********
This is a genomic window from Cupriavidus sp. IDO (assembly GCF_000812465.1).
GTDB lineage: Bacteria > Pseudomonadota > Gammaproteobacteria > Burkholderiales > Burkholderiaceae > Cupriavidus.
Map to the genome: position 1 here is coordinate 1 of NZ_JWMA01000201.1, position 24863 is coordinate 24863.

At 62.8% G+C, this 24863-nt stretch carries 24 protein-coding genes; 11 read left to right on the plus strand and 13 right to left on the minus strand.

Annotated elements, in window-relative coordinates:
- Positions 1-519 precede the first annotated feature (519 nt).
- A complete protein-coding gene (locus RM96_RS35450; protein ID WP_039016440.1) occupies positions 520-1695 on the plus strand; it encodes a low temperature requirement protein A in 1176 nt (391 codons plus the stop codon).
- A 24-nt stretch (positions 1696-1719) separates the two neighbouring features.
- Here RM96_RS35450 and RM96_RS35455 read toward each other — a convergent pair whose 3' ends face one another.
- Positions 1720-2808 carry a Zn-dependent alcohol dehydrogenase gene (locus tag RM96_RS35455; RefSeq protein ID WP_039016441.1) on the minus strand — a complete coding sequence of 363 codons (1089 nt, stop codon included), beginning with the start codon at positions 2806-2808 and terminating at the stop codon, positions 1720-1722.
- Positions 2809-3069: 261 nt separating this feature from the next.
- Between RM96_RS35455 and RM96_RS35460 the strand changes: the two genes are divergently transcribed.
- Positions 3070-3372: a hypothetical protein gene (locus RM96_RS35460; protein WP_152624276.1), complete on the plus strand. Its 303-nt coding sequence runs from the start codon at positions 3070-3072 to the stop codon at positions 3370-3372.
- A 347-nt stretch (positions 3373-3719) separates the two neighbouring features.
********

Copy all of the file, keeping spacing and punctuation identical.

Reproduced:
This is a genomic window from Cupriavidus sp. IDO (assembly GCF_000812465.1).
GTDB lineage: Bacteria > Pseudomonadota > Gammaproteobacteria > Burkholderiales > Burkholderiaceae > Cupriavidus.
Map to the genome: position 1 here is coordinate 1 of NZ_JWMA01000201.1, position 24863 is coordinate 24863.

At 62.8% G+C, this 24863-nt stretch carries 24 protein-coding genes; 11 read left to right on the plus strand and 13 right to left on the minus strand.

Annotated elements, in window-relative coordinates:
- Positions 1-519 precede the first annotated feature (519 nt).
- A complete protein-coding gene (locus RM96_RS35450; protein ID WP_039016440.1) occupies positions 520-1695 on the plus strand; it encodes a low temperature requirement protein A in 1176 nt (391 codons plus the stop codon).
- A 24-nt stretch (positions 1696-1719) separates the two neighbouring features.
- Here RM96_RS35450 and RM96_RS35455 read toward each other — a convergent pair whose 3' ends face one another.
- Positions 1720-2808 carry a Zn-dependent alcohol dehydrogenase gene (locus tag RM96_RS35455; RefSeq protein ID WP_039016441.1) on the minus strand — a complete coding sequence of 363 codons (1089 nt, stop codon included), beginning with the start codon at positions 2806-2808 and terminating at the stop codon, positions 1720-1722.
- Positions 2809-3069: 261 nt separating this feature from the next.
- Between RM96_RS35455 and RM96_RS35460 the strand changes: the two genes are divergently transcribed.
- Positions 3070-3372: a hypothetical protein gene (locus RM96_RS35460; protein WP_152624276.1), complete on the plus strand. Its 303-nt coding sequence runs from the start codon at positions 3070-3072 to the stop codon at positions 3370-3372.
- A 347-nt stretch (positions 3373-3719) separates the two neighbouring features.